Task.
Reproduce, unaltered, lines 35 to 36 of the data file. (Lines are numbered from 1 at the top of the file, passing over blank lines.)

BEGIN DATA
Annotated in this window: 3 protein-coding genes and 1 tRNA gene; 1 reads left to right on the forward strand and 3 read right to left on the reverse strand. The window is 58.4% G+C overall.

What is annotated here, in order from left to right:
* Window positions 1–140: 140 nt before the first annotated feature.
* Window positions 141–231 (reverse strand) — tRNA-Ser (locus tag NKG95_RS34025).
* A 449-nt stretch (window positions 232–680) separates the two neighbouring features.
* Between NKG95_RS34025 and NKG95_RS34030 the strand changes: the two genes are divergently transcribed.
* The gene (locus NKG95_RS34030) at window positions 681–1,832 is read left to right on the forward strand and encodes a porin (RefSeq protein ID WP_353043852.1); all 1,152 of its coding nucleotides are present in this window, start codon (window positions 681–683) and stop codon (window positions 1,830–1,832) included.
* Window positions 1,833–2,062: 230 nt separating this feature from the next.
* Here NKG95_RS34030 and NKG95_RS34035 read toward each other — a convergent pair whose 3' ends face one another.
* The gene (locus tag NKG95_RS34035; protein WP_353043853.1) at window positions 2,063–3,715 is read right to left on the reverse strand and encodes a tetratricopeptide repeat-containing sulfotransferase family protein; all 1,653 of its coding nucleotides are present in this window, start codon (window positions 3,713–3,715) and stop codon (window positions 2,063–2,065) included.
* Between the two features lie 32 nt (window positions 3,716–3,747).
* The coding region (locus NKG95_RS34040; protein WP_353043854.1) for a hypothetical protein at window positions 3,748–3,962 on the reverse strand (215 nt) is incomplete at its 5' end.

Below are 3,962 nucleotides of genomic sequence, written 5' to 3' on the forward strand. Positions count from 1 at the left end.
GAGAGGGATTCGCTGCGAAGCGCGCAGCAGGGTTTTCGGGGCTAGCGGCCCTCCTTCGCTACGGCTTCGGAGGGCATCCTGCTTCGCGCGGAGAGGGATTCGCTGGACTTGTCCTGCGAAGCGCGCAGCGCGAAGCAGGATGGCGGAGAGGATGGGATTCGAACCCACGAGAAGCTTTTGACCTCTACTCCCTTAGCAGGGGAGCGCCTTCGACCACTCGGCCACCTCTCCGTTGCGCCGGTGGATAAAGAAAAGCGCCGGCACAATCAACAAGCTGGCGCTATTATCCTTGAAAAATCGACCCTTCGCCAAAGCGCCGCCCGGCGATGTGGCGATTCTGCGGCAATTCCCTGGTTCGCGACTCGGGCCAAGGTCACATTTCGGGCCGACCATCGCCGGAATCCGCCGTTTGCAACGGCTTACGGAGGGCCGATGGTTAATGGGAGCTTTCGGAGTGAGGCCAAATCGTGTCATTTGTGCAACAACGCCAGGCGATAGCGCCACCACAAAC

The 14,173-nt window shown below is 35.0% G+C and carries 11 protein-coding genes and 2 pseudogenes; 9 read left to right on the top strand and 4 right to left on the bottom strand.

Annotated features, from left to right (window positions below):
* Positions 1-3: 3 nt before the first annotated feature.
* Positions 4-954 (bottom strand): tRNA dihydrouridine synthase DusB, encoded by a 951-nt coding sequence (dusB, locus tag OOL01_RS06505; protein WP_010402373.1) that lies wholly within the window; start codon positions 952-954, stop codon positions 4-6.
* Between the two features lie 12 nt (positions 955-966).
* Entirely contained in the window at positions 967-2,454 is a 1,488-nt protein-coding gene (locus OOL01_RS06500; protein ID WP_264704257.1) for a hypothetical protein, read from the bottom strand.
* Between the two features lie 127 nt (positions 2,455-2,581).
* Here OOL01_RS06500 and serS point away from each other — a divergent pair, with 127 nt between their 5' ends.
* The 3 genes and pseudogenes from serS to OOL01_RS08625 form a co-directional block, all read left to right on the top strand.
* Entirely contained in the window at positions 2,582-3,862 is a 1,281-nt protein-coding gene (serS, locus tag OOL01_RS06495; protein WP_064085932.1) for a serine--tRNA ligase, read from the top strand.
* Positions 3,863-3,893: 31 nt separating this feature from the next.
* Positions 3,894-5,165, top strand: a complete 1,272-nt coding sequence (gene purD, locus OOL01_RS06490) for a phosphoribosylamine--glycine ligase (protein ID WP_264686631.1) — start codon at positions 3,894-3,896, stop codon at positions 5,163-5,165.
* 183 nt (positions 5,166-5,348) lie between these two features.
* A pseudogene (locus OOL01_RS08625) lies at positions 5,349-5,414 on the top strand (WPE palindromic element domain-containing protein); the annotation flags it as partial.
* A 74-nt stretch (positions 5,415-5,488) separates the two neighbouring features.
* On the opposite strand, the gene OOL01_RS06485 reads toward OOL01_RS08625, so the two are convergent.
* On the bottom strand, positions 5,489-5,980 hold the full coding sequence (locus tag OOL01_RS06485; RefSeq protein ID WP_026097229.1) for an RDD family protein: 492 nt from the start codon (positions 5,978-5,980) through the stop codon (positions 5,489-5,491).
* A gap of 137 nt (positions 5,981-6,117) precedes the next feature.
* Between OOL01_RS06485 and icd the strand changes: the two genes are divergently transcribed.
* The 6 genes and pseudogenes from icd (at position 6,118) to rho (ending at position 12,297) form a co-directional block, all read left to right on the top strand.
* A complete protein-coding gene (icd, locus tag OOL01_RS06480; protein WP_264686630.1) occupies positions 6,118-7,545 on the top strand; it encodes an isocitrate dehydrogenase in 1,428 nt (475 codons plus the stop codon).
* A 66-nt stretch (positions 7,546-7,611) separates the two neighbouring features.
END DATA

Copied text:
* A complete protein-coding gene (icd, locus tag OOL01_RS06480; protein WP_264686630.1) occupies positions 6,118-7,545 on the top strand; it encodes an isocitrate dehydrogenase in 1,428 nt (475 codons plus the stop codon).
* A 66-nt stretch (positions 7,546-7,611) separates the two neighbouring features.